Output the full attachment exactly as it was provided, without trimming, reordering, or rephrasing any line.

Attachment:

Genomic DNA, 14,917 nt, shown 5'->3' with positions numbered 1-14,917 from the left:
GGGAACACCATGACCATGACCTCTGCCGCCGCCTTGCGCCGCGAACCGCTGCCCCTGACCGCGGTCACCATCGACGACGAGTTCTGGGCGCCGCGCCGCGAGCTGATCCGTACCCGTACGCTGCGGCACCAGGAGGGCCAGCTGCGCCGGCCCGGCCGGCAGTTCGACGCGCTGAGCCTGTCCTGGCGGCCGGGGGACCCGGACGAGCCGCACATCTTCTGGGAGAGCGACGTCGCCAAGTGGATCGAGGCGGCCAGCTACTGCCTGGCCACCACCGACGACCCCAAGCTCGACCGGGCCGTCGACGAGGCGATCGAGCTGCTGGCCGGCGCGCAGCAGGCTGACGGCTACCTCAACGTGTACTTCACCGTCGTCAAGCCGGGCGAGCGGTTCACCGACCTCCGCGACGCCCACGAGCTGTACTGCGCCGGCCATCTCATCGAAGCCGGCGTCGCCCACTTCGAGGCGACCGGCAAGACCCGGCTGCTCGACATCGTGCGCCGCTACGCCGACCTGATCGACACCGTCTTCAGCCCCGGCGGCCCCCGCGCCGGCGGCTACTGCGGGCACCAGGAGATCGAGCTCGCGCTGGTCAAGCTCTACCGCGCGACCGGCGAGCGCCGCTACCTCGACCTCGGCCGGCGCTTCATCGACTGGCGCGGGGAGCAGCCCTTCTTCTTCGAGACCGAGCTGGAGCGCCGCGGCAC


Genomic DNA, 14,917 nt, shown 5'->3' with positions numbered 1-14,917 from the left:
GGGAACACCATGACCATGACCTCTGCCGCCGCCTTGCGCCGCGAACCGCTGCCCCTGACCGCGGTCACCATCGACGACGAGTTCTGGGCGCCGCGCCGCGAGCTGATCCGTACCCGTACGCTGCGGCACCAGGAGGGCCAGCTGCGCCGGCCCGGCCGGCAGTTCGACGCGCTGAGCCTGTCCTGGCGGCCGGGGGACCCGGACGAGCCGCACATCTTCTGGGAGAGCGACGTCGCCAAGTGGATCGAGGCGGCCAGCTACTGCCTGGCCACCACCGACGACCCCAAGCTCGACCGGGCCGTCGACGAGGCGATCGAGCTGCTGGCCGGCGCGCAGCAGGCTGACGGCTACCTCAACGTGTACTTCACCGTCGTCAAGCCGGGCGAGCGGTTCACCGACCTCCGCGACGCCCACGAGCTGTACTGCGCCGGCCATCTCATCGAAGCCGGCGTCGCCCACTTCGAGGCGACCGGCAAGACCCGGCTGCTCGACATCGTGCGCCGCTACGCCGACCTGATCGACACCGTCTTCAGCCCCGGCGGCCCCCGCGCCGGCGGCTACTGCGGGCACCAGGAGATCGAGCTCGCGCTGGTCAAGCTCTACCGCGCGACCGGCGAGCGCCGCTACCTCGACCTCGGCCGGCGCTTCATCGACTGGCGCGGGGAGCAGCCCTTCTTCTTCGAGACCGAGCTGGAGCGCCGCGGCAC